Scott Morrison, a Pentecostal that does not speak in tongues

Journalist Greg Sheridan has a surprise in his new book Christians: the urgent case for Christians in our World. PM Scott Morrison interviewed by Sheridan outs himself as a Pentecostal that does not speak in tongues.

Pentecostals that do not speak in tongues is a category that will be news to many Christians. But not to most (but not all) Pentecostals.

But with headlines like “From talking in tongues to ‘divine faith’, could Scott Morrison’s religion be a liability?” the media has got things wrong.

Here’s how the PM described things: ‘There have been a lot of changes in the Pentecostal church. It’s mainstreamed a lot. The gifts of the Holy Spirit still take place. It’s part of their theology and belief. I could count on one hand the number of times I’ve heard it preached about. Baptism of the Holy Spirit is basically someone praying over you. I don’t speak in tongues. The preaching is very practical, about how you live your life. Twenty years ago it was more doctrine-heavy. While those things are still there, baptism of the Holy Spirit is more a prayer, a pastor prays over you. If you feel the need to be prayed over, people come and lay their hands on you. As a new MP I used to quite enjoy going to Catholic churches and experiencing the liturgy there. I like the peacefulness of Catholic worship. I also love the energy and the exuberance of the Pentecostal worship.’”

The PM is describing a modern Pentecostalism, that perhaps Australia is becoming famous for, with Hillsong and C3 leading the pack. (Odd that we needed New Zealanders to lead the change.) I call it Modern Australian Pragmatic Pentecostalism, a movement that has shed a lot of its shibboleths.

But perhaps tongues-speaking as one is a surprise, because being spoken, it was an actual shibboleth.

Pentecostal academic, Professor Jacqui Grey, Dean of Theology at Alphacrucis College is not surprised at the PM’s revelation. ”

Global Pentecostalism is not defined by any one denomination but includes a range of groups from diverse backgrounds, such as those from Catholic, Anglican and other traditional denominations,” she tells Eternity.” Global Pentecostalism also includes those that identify as classical Pentecostals, such as those in the Australian Christian Churches. While these groups all share a common experience of the Spirit, there is much variation in their theologies and practices, particularly when it comes to the matter of speaking in tongues. It is difficult to determine how common or uncommon it is for attendees and participants of such diverse groups to practice speaking in tongues.”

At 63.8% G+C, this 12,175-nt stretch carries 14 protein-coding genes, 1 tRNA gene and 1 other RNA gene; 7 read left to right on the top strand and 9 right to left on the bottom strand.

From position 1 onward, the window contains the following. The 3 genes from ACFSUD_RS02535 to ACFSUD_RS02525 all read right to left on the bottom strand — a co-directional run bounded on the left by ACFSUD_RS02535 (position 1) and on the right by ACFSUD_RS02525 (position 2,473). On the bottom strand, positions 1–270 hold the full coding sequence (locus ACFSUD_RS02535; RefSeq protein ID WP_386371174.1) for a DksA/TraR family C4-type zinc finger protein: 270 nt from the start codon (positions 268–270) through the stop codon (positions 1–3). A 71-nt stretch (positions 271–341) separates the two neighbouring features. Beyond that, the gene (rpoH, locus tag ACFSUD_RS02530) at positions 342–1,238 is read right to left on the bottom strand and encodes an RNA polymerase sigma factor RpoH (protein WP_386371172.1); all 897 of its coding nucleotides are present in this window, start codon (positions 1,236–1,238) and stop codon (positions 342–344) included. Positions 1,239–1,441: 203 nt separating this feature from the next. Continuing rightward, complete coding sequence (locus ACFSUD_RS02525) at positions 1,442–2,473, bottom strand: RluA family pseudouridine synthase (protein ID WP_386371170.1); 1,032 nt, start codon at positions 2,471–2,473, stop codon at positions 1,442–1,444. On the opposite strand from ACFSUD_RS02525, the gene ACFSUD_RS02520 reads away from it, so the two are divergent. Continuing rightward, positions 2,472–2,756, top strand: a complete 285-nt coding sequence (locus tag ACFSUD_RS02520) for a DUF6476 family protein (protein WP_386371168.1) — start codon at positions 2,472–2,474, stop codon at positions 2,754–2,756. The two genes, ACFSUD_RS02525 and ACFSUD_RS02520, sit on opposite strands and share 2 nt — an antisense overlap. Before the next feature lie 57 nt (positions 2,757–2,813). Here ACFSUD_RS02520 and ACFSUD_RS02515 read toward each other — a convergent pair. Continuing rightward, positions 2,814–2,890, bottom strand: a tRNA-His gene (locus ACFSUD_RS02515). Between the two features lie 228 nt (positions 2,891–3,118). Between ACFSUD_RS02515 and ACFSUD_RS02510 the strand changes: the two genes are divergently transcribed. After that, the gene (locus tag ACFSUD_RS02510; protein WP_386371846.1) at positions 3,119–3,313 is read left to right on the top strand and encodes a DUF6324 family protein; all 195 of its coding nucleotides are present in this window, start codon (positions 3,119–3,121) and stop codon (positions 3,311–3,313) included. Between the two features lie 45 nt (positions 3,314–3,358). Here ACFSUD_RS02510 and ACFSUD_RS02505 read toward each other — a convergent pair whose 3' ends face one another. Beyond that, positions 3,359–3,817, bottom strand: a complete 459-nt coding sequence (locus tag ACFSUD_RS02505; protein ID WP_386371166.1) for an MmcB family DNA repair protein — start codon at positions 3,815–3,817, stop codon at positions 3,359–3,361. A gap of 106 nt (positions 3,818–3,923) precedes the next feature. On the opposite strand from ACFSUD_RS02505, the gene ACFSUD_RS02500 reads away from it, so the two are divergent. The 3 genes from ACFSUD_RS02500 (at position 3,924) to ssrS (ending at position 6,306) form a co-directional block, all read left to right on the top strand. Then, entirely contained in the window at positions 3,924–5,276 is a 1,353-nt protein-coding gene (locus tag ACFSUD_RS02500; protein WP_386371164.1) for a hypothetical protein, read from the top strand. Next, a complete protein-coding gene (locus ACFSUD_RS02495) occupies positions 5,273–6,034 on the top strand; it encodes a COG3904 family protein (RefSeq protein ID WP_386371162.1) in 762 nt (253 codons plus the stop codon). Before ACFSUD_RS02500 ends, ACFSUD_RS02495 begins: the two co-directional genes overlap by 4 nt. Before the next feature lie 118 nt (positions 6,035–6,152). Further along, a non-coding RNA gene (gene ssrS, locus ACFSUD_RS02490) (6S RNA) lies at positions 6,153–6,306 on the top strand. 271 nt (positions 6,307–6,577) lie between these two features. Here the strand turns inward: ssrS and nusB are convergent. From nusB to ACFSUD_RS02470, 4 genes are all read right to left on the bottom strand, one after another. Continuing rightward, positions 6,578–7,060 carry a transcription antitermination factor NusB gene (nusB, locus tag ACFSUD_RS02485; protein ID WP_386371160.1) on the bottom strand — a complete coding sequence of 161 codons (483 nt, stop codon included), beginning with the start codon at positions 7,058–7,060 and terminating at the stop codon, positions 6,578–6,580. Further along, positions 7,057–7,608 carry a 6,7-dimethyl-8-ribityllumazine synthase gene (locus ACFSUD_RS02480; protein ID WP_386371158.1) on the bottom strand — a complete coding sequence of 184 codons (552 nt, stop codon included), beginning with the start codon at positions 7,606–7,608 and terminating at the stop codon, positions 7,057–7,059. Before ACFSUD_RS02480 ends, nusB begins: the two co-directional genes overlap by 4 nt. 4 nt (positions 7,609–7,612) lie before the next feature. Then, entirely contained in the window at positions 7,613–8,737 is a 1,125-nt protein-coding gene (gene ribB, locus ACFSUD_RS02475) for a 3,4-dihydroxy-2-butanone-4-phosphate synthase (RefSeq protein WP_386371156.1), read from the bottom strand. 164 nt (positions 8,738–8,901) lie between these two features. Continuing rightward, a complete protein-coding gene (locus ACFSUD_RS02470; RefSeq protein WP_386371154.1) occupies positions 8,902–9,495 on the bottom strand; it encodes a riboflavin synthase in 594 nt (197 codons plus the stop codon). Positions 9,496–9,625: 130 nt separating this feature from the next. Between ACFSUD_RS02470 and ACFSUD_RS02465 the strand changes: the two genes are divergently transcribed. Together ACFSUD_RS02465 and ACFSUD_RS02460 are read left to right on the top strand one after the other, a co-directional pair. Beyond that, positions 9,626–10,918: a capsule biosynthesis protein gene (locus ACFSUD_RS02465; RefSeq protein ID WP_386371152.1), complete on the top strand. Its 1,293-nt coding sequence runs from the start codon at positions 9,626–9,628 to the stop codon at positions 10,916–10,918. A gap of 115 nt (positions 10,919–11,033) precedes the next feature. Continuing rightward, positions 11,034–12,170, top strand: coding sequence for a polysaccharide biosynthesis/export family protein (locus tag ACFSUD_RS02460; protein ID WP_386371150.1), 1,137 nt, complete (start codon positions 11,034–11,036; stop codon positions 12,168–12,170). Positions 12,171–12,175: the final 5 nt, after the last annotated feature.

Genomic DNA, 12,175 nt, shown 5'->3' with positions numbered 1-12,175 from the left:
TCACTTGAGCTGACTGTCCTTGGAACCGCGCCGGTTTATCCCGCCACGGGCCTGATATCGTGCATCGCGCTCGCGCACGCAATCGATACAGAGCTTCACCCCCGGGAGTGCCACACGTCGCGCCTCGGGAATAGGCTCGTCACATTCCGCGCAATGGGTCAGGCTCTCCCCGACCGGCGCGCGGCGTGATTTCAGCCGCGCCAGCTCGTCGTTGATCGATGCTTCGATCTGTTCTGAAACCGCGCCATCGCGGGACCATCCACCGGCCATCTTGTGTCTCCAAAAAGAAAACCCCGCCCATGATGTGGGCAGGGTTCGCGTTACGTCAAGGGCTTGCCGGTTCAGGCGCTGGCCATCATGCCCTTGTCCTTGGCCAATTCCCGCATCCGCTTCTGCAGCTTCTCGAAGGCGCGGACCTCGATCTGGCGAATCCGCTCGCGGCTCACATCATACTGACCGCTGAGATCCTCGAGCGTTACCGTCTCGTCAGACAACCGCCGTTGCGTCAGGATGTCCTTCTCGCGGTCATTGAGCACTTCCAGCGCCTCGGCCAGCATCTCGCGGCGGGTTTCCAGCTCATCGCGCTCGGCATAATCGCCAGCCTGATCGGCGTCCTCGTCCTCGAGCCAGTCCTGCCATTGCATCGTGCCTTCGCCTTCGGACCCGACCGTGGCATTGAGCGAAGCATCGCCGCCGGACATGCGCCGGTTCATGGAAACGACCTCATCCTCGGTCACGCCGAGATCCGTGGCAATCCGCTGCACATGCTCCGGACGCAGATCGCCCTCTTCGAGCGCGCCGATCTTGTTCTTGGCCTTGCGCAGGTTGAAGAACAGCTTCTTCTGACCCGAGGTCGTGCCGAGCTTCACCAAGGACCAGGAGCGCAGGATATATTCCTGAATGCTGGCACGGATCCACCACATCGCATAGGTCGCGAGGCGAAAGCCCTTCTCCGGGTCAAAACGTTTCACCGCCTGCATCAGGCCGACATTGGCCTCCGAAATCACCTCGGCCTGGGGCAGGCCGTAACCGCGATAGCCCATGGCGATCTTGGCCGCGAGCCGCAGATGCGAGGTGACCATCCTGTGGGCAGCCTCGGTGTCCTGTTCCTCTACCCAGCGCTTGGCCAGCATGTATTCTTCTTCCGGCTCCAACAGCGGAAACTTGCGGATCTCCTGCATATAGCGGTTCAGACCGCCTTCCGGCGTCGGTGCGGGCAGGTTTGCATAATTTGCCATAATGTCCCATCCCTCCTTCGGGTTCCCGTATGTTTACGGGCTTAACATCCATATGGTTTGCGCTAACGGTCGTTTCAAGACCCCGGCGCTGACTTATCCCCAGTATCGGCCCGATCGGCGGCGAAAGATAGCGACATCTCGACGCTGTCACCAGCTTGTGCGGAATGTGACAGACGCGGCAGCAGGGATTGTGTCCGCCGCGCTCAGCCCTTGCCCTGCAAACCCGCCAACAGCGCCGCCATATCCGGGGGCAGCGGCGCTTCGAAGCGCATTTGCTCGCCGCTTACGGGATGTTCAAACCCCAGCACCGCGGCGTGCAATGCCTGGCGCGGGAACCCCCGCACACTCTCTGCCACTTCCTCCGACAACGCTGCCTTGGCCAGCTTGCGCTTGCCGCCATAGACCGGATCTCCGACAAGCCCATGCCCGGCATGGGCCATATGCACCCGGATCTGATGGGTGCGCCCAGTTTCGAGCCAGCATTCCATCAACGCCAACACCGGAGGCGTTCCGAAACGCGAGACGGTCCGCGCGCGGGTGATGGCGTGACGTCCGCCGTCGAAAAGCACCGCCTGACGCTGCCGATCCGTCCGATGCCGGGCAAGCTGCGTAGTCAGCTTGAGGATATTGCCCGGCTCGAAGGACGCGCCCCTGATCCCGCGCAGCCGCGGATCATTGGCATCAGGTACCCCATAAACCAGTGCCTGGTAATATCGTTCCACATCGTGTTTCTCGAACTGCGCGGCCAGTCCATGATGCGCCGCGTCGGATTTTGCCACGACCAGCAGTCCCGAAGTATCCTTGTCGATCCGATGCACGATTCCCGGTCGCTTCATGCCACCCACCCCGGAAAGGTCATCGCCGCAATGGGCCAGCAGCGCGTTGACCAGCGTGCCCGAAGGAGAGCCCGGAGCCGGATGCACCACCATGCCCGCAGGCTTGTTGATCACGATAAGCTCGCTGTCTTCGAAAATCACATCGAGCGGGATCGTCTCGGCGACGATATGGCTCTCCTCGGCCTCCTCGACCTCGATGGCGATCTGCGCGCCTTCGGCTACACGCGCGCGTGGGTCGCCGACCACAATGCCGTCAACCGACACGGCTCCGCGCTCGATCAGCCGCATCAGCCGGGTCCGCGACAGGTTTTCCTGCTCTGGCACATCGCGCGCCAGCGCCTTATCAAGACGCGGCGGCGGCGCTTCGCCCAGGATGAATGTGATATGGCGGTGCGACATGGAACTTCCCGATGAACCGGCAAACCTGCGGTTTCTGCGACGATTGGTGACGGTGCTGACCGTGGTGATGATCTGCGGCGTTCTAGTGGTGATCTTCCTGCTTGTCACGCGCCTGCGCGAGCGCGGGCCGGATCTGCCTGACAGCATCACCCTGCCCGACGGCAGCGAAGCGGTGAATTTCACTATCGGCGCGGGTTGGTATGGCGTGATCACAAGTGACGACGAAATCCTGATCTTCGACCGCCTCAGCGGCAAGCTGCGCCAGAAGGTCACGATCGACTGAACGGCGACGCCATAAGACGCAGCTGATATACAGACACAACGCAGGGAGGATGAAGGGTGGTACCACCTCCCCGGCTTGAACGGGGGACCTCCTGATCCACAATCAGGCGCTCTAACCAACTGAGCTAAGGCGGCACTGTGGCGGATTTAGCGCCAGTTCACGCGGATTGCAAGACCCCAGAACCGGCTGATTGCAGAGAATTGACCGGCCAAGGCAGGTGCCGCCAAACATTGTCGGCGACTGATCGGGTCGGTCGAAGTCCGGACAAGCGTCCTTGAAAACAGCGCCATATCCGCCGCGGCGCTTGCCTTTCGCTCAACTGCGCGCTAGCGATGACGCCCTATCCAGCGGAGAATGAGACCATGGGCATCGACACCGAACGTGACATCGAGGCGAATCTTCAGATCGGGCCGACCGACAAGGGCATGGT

That diversity will be found in the Australian Christian Churches, which like the Baptists has a lot of diversity built-in because of the high level of autonomy the local church is given. There are over 1,000 churches in the network. The PM’s church, Horizon, in Sydney’s Sutherland Shire but with a campus in WA and one in Sydney’s Campbelltown, has been a member of ACC since it was founded in 1949

Back then it was Sutherland AoG – with the distinctive “Assemblies of God” Pentecostal branding.

What the PM meant by mainstreaming, has been the dropping of some distinctives or shibboleths. Changing the name of the denomination to Australian Christian Churches, removed one shibboleth.

Jacqui Grey’s College, Alphacrucis, has led the ACC denomination towards having Bachelor’s and Master’s degrees for pastors, with ambitions to become a university. It is now normal for ACC and other Pentecostal ministers to have a degree, that involves learning Greek or Hebrew.

Grey points out that “The ACC constitution does not require attendees or participants of ACC churches to ascribe to the ACC Statement of Faith, which includes Spirit Baptism, however, those ordained within the ACC are required.”

The ACC  Statement of Faith which was revised this year says “We believe in the baptism of the Holy Spirit, which is a transformative experience, distinct from and subsequent to salvation. It is available to all believers and accompanied by the initial evidence of speaking in tongues. It results in empowerment for effective witness in the world.”

This means that people like Scott Morrison – a long-term attendee of a Pentecostal church – is not required to hold a particular view of the Holy Spirit.

Eternity understands that he is not alone. There are many Pentecostals who do not believe that tongues-speaking should be regarded as evidence of the Baptism of the Holy Spirit. The clause in the ACC statement of faith quoted was one that some expected might be changed.

(Churches with a membership structure such as the Presbyterian or Baptist churches will require signing up to a statement of faith.)

The easy assumption that Scott Morrison fits a stereotype of Pentecostals is not true. The second-largest branch of Christianity in Australia toes too large, and therefore diverse for that.